Reflection of section 53 on May 7th, 2013

Posted May 17th, 2013
          Chris Hamel Smith is now my new favorite lead lawyer. On May 7th, he spent five (5) hours noting that “from the language, spirit and intent of the constitution “ to  Chief Justice Benjamin that if he pays attention to the principles of the constitution of Belize,  then the question for consideration would be, is section fifty three of the criminal code in consistent with the constitution and if so to what extent?”
            He pointed out that forceful carnal intercourse, in other words “rape” is different from bestiality and that male homosexuals live as un-apprehended felons. He then quoted a South African case where it spoke of “only in the technical sense is this case about who penetrates whom…” ..and pointed out that status; moral citizenship and worth of the individual matters. 
            Chris didn’t discuss his revived arguments with me, prior to the court presentation, but it was impressive to see his arguments in action. He presented to the court that there were two worldviews in this case that can be found in the constitution. He said that the nation is founded upon the principle of freedom of conscience making the point the constitution allows for diverse views, and continues “The God in the preamble is not only a Christian God,” but an individual God, a group God that it is God in every way it matters to the conscience of a person who seeks to obey that God. He continued to explain how the concept of diversity was expressed in the constitution.
A minority’s morality cannot be reconciled when speaking to private morality. Section two
Of the constitution says;

This Constitution is the supreme law of Belize and if any other law is inconsistent with this Constitution that other law shall, to the extent of the inconsistency, be void.

The point being made is that the framers of the constitution recognize the existence of diverse views and sought balance with opportunity. My analysis, is that it about respect for diversity, for difference and the world views that allows the co-existence of various groups in the country. This is important when the Churches argue about public morality as a justifiable reason for infringing on others fundamental rights and freedoms. Chris further quip to the fourth and sixth interested parties,” be not afraid,” we come here to improve and absolutely recognize their right to hold, teach their similarly held views.
Chris other quips pointed out that the constitution does not allow the “force of the state to be mobilized as an instrument of evangelization, referring to the current opposition to the criminal code by the Church. He further pointed out to the court that freedom of expression allows for diversity and difference of opinion, but acknowledged the limitation which included public morality public health etc.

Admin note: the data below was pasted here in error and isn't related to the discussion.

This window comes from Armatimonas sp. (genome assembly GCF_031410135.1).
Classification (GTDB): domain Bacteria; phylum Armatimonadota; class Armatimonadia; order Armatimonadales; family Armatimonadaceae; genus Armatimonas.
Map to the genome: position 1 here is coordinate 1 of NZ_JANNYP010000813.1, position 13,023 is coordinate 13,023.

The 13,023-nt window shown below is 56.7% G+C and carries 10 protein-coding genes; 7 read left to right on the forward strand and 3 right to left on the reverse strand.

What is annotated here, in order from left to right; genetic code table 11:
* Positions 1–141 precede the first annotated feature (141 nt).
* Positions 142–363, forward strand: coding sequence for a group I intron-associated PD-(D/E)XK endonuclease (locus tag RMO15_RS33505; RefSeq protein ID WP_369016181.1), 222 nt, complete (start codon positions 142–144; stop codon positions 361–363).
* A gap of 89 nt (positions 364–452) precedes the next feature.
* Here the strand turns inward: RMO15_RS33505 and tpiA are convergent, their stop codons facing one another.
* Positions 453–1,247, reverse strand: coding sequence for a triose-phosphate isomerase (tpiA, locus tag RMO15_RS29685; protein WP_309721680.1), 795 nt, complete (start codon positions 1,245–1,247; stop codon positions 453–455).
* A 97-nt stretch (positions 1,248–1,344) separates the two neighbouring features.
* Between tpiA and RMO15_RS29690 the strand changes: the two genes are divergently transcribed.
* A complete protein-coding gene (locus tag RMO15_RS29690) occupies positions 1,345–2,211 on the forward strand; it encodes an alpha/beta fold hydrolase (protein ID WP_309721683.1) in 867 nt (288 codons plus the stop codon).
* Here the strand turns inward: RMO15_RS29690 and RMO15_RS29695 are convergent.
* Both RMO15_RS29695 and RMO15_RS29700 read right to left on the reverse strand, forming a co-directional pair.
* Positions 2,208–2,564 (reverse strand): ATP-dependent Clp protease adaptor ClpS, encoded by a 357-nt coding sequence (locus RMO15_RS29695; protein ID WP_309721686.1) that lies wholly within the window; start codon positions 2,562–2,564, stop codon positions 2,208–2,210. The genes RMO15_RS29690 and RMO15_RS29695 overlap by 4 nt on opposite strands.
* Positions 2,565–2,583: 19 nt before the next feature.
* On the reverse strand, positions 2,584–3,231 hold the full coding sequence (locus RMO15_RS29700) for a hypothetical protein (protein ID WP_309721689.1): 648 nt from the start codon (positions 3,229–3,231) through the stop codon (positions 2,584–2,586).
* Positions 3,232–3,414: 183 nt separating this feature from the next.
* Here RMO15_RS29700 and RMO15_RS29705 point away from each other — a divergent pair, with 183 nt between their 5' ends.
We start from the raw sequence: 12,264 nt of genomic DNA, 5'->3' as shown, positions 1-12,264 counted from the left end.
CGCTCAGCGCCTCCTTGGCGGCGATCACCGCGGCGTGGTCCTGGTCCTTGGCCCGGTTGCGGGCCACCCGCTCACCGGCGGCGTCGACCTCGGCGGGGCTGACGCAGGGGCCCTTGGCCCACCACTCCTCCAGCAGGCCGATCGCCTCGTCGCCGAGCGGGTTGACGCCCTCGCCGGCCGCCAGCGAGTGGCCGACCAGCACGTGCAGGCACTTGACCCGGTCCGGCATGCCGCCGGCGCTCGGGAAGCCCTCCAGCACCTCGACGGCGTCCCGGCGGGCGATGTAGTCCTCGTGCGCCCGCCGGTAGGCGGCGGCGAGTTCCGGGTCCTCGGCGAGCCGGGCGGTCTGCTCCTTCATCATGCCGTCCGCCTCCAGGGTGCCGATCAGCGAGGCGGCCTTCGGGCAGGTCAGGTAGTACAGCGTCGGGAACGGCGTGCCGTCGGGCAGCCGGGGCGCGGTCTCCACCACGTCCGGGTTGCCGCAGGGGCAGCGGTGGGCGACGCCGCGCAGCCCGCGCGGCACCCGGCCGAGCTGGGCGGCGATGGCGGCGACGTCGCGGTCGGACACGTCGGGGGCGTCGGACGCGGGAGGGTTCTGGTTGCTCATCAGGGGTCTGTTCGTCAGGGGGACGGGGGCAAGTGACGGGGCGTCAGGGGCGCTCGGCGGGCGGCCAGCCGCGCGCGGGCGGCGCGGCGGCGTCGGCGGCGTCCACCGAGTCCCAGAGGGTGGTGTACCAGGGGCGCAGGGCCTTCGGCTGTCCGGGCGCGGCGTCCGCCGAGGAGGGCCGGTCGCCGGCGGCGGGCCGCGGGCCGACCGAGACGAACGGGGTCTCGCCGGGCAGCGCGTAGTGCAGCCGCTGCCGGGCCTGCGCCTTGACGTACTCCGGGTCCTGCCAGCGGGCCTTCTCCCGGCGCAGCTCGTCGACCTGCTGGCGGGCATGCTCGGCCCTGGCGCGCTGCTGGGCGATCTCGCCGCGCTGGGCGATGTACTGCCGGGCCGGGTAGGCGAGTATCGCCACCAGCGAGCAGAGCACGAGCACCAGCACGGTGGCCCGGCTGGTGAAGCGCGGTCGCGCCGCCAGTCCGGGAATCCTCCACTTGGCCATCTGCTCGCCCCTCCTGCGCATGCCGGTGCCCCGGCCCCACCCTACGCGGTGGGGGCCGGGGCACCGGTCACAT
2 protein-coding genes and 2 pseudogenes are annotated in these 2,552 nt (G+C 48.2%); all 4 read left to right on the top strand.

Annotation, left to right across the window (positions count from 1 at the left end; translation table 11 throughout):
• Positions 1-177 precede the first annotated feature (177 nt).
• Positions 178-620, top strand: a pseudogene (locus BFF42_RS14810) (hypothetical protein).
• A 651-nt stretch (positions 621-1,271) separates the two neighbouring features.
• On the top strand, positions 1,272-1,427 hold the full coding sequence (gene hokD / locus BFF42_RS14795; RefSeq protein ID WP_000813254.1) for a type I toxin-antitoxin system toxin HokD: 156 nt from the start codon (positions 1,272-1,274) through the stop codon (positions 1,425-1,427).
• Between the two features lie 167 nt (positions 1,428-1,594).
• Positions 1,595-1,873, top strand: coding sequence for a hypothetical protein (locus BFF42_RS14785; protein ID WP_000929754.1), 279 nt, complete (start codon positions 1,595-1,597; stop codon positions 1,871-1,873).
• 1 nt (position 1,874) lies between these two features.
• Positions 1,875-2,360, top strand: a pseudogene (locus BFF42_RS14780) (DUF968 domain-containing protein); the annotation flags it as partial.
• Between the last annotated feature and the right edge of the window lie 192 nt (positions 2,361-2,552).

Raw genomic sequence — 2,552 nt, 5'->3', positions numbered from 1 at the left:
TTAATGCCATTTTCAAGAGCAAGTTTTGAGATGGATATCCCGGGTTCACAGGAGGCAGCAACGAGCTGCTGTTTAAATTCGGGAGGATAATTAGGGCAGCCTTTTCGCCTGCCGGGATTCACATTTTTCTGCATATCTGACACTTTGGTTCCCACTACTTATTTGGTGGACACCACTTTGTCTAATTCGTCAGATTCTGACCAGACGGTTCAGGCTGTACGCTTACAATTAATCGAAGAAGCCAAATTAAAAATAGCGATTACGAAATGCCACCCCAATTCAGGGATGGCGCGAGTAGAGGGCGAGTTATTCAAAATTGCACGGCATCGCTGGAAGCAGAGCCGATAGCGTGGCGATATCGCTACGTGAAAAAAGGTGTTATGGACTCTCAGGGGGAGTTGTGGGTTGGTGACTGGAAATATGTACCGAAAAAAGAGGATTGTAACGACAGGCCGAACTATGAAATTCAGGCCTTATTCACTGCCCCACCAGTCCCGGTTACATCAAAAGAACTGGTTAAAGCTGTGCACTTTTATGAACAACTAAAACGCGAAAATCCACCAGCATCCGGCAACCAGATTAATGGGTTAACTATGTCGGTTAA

His presentation continued with encouraging the court to generously interpreting the constitution. He shared too that the law“ maybe facially neutral, but discriminating in effect”. A seeking to erode the value of the expert witnesses and affidavits submitted to the court, he shared that professor Bain did not have empirical evidence which supports keeping section fifty three, that the affidavit of Philip Wright of the Anglican Church in Belize, acknowledged “ there is a wide range of views within the Anglican community” Furthermore, Dorrick Wright affidavit acknowledged “inherent dignity” of gay individuals. And continued that the law itself, has no established legal boundaries for “unnatural crime,” Belize’s jurisdiction has not clarified how it applies to oral sex, masturbation, using a dildo or sex for non-procreation purposes. He added that section fifty three is based in an out dated prejudice that Belize shares with commonwealth and common law jurisdiction which points out the foreigners of the law itself. The point made is that the outdated law is not clear, and as such does not make for good law.
In the afternoon, he made a comparison believes section 6(1) vs 16(1). In 6(1) all persons are equal before the law that’s broader than that created by 16(1). To the extent to which 16(1) is broader than 6(1) is confine to a limited class of activity. It is limited before the law and protection of the law. 16(1) defines areas that shall be made discriminatory and constrains where the law may go. Inclusive of this is sex, place of origin, etc. The constitution assures individual that any violation of 16(1) that offends these areas invites a challenge, but also establishes clause limitations.
The court would have to decide that a legitimate justification exist for limiting right and need to determine its proper context. Chris point out that section 6(1) offers a broader approach to the discrimination. He establishes the court is the guardian of the constitution and pointed out “ a good which all conducts or celebrates diversity. The argument continued and we closed a little before 5PM.


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